Drax: The UK’s ‘Carbon Neutral’ Biomass Power Plant

About the Drax: The UK’s ‘Carbon Neutral’ Biomass Power Plant Series

Britain’s biggest power plant, Drax in North Yorkshire, produces around 6% of the UK’s electricity through burning biomass.

Drax claims to be Europe’s largest decarbonisation project, after pivoting from coal to biomass in the 2010s. In 2021 Drax officially ended its commercial coal generation, but remains the single biggest emitter of carbon dioxide in the UK, producing 13.2 million tonnes from burning wood pellets in 2020.

The energy produced by Drax is classified as renewable under UK and EU law, under the premise that it uses trees which can be replanted to recapture carbon and is therefore considered carbon neutral – though the sustainability of Drax’s wood pellets is disputed by some scientists and campaigners.

In 2020 Drax received over £830 million in direct subsidy from the UK government. The company has said it is relying on further government support for its bioenergy, carbon capture with storage (BECCS) plant, which it says will create “carbon negative” energy from 2027.

Image: Drax power station in North Yorkshire. Credit: Jono Brennan (CC BY-NC-ND 2.0)

In This Series

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Graham Stuart MP has championed the UK’s highly polluting wood-pellet burning power station, which is located close to his Yorkshire constituency.

Graham Stuart MP has championed the UK’s highly polluting wood-pellet burning power station, which is located close to his Yorkshire constituency.
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The company is currently seeking an estimated £31.7 billion worth of subsidies from the UK government for a similar project.

The company is currently seeking an estimated £31.7 billion worth of subsidies from the UK government for a similar project.
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Critics say the North Yorkshire power station is likely to continue burning wood pellets for electricity, and that the amounts granted to new projects are too low to result in any significant technological breakthroughs.

Critics say the North Yorkshire power station is likely to continue burning wood pellets for electricity, and that the amounts granted to new projects are too low to result in any significant technological breakthroughs.
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The ‘sustainability principles’ outlined in the document could in fact contribute to increased carbon emissions in the atmosphere, a policy analyst has claimed.

The ‘sustainability principles’ outlined in the document could in fact contribute to increased carbon emissions in the atmosphere, a policy analyst has claimed.
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Responding to the analysis, Phil MacDonald, chief operating officer of Ember, said this was “exactly the kind of research that the UK government should be doing before it makes a decision on funding BECCS”. 

Responding to the analysis, Phil MacDonald, chief operating officer of Ember, said this was “exactly the kind of research that the UK government should be doing before it makes a decision on funding BECCS”. 
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The Green Party accused Labour of helping the biomass energy producer engage in "green spin of the worst kind".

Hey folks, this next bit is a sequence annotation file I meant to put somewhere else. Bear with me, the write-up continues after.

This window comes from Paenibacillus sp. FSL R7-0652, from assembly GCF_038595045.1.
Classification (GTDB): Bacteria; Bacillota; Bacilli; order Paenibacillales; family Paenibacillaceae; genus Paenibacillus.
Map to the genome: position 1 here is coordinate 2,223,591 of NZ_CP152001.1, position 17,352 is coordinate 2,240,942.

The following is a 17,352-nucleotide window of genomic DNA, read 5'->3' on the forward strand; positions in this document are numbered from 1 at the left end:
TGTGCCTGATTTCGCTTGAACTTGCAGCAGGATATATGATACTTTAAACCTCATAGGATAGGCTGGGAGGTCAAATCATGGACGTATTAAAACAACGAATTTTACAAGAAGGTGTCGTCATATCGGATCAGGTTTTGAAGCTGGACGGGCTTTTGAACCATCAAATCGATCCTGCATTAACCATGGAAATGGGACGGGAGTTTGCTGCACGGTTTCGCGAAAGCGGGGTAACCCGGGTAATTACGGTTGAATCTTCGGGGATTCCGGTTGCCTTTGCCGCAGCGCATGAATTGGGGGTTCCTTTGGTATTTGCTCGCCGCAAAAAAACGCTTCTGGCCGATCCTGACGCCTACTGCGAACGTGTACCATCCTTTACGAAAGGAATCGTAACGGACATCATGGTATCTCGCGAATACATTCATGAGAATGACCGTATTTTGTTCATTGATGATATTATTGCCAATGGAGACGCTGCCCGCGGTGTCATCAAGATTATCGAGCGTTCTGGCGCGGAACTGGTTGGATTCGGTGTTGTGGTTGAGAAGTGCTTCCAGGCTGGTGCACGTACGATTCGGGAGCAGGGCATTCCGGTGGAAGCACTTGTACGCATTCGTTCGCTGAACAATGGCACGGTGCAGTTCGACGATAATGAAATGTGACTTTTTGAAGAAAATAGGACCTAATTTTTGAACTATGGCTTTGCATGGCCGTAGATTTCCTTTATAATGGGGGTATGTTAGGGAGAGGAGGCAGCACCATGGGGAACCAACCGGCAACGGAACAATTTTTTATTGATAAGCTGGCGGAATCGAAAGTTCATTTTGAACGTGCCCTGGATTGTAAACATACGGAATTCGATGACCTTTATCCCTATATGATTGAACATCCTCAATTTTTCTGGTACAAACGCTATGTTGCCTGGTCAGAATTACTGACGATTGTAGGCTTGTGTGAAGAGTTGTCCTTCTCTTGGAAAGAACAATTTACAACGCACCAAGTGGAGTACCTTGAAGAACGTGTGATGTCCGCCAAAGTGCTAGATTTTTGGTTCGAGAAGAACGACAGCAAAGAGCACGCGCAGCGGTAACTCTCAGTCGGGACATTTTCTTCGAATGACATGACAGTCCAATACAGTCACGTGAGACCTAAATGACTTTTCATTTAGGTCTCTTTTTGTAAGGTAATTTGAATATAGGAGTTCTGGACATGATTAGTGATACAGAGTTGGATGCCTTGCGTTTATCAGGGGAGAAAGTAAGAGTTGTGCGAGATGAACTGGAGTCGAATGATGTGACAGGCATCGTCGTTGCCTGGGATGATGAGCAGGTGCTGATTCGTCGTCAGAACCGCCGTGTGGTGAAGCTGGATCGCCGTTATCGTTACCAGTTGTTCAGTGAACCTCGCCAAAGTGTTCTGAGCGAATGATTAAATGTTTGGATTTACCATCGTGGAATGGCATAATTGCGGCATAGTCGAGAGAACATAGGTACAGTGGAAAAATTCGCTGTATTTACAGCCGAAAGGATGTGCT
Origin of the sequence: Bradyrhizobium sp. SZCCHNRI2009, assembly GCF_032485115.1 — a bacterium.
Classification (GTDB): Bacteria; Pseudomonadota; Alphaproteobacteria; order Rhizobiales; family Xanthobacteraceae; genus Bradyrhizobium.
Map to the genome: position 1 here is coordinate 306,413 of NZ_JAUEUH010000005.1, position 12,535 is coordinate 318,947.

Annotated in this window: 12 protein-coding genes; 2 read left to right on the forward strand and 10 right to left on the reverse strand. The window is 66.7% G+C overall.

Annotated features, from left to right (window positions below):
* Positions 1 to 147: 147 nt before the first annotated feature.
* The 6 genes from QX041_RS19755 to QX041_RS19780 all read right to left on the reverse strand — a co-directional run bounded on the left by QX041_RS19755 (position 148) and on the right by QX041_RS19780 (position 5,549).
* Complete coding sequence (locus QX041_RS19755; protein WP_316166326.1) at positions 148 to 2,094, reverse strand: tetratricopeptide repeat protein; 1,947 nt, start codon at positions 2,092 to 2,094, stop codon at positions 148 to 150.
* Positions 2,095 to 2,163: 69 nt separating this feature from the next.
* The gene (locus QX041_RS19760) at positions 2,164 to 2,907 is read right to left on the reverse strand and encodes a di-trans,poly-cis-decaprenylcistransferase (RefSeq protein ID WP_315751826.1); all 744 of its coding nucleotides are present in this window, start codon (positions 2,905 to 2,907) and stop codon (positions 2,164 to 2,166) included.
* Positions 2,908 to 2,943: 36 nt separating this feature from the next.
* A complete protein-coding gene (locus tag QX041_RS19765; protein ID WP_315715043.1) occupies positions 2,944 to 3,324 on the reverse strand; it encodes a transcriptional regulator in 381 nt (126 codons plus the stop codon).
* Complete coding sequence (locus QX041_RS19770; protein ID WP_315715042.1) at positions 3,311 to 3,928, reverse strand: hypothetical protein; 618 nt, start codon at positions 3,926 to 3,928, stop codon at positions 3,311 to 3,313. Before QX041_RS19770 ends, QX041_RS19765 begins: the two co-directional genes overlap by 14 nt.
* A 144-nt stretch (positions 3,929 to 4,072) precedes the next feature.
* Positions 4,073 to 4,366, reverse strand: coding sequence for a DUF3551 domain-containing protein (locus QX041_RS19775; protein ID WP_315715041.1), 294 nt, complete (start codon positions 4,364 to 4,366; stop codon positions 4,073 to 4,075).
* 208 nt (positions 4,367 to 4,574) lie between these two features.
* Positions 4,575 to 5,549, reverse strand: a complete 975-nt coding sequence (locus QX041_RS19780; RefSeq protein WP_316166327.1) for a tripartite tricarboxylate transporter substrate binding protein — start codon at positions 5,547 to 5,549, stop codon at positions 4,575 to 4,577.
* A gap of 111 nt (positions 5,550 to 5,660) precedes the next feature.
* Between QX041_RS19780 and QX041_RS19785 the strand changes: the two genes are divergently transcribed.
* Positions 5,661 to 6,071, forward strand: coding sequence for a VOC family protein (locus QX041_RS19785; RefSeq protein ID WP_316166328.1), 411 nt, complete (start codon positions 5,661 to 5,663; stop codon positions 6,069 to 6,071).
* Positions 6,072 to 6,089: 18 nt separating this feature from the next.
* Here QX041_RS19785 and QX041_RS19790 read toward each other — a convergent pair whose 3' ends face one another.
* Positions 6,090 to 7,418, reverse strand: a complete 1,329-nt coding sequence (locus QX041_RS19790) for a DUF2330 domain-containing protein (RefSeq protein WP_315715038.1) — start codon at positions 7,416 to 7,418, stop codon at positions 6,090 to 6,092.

The Green Party accused Labour of helping the biomass energy producer engage in "green spin of the worst kind".
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Geoffrey Supran, a climate researcher at Harvard University, said the UK government had its priorities “completely backwards” if the meetings could be seen as a proxy for where ministers were focusing attention.

Geoffrey Supran, a climate researcher at Harvard University, said the UK government had its priorities “completely backwards” if the meetings could be seen as a proxy for where ministers were focusing attention.
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Environmentalists raise concern that a senior policy manager for the biomass producer may have had input on UK climate policy.

Environmentalists raise concern that a senior policy manager for the biomass producer may have had input on UK climate policy.
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Critics argued that representatives of Drax, which received £832 million from the government last year, should not have a role advising the government on tackling climate change.

Critics argued that representatives of Drax, which received £832 million from the government last year, should not have a role advising the government on tackling climate change.
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The authors of a report argue that the intensification of Baltic logging is reinforced by biomass demand from foreign bioenergy companies such as Orsted, RWE and Drax.

The authors of a report argue that the intensification of Baltic logging is reinforced by biomass demand from foreign bioenergy companies such as Orsted, RWE and Drax.
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By Almuth Ernsting, bioenergy campaigner with Biofuelwatch If there were a prize for the most bizarre climate mitigation idea, power company Drax Plc’s latest “green innovation” project would be...
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By Jo Alexander, a chartered geologist and researcher for campaign group ShareAction Drax has been stepping up its greenwashing over the past few days, by appearing on BBC Radio and in the Finan...